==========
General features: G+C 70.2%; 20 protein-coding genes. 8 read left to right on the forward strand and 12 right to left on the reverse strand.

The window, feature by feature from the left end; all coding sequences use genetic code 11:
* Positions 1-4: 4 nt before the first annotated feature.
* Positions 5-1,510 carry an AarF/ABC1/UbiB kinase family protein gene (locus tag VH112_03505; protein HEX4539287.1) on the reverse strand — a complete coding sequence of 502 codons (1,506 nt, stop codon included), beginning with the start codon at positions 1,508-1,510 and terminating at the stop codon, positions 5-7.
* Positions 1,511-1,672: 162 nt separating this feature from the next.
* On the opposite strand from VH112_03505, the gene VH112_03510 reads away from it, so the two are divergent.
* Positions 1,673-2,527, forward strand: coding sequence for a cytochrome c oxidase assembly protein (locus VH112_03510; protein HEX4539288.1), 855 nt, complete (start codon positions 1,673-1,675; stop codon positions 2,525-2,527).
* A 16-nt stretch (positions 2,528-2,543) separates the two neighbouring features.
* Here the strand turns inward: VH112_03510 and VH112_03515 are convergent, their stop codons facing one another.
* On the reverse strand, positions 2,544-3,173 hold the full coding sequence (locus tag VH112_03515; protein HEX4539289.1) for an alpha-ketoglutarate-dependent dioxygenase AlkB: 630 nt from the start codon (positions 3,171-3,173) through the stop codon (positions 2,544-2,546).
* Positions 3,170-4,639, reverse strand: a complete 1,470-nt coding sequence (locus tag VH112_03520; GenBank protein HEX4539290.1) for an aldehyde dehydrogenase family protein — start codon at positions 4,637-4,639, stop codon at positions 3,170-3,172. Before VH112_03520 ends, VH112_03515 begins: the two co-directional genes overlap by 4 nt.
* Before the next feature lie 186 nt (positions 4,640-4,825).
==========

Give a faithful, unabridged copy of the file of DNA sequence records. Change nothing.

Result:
General features: G+C 70.2%; 20 protein-coding genes. 8 read left to right on the forward strand and 12 right to left on the reverse strand.

The window, feature by feature from the left end; all coding sequences use genetic code 11:
* Positions 1-4: 4 nt before the first annotated feature.
* Positions 5-1,510 carry an AarF/ABC1/UbiB kinase family protein gene (locus tag VH112_03505; protein HEX4539287.1) on the reverse strand — a complete coding sequence of 502 codons (1,506 nt, stop codon included), beginning with the start codon at positions 1,508-1,510 and terminating at the stop codon, positions 5-7.
* Positions 1,511-1,672: 162 nt separating this feature from the next.
* On the opposite strand from VH112_03505, the gene VH112_03510 reads away from it, so the two are divergent.
* Positions 1,673-2,527, forward strand: coding sequence for a cytochrome c oxidase assembly protein (locus VH112_03510; protein HEX4539288.1), 855 nt, complete (start codon positions 1,673-1,675; stop codon positions 2,525-2,527).
* A 16-nt stretch (positions 2,528-2,543) separates the two neighbouring features.
* Here the strand turns inward: VH112_03510 and VH112_03515 are convergent, their stop codons facing one another.
* On the reverse strand, positions 2,544-3,173 hold the full coding sequence (locus tag VH112_03515; protein HEX4539289.1) for an alpha-ketoglutarate-dependent dioxygenase AlkB: 630 nt from the start codon (positions 3,171-3,173) through the stop codon (positions 2,544-2,546).
* Positions 3,170-4,639, reverse strand: a complete 1,470-nt coding sequence (locus tag VH112_03520; GenBank protein HEX4539290.1) for an aldehyde dehydrogenase family protein — start codon at positions 4,637-4,639, stop codon at positions 3,170-3,172. Before VH112_03520 ends, VH112_03515 begins: the two co-directional genes overlap by 4 nt.
* Before the next feature lie 186 nt (positions 4,640-4,825).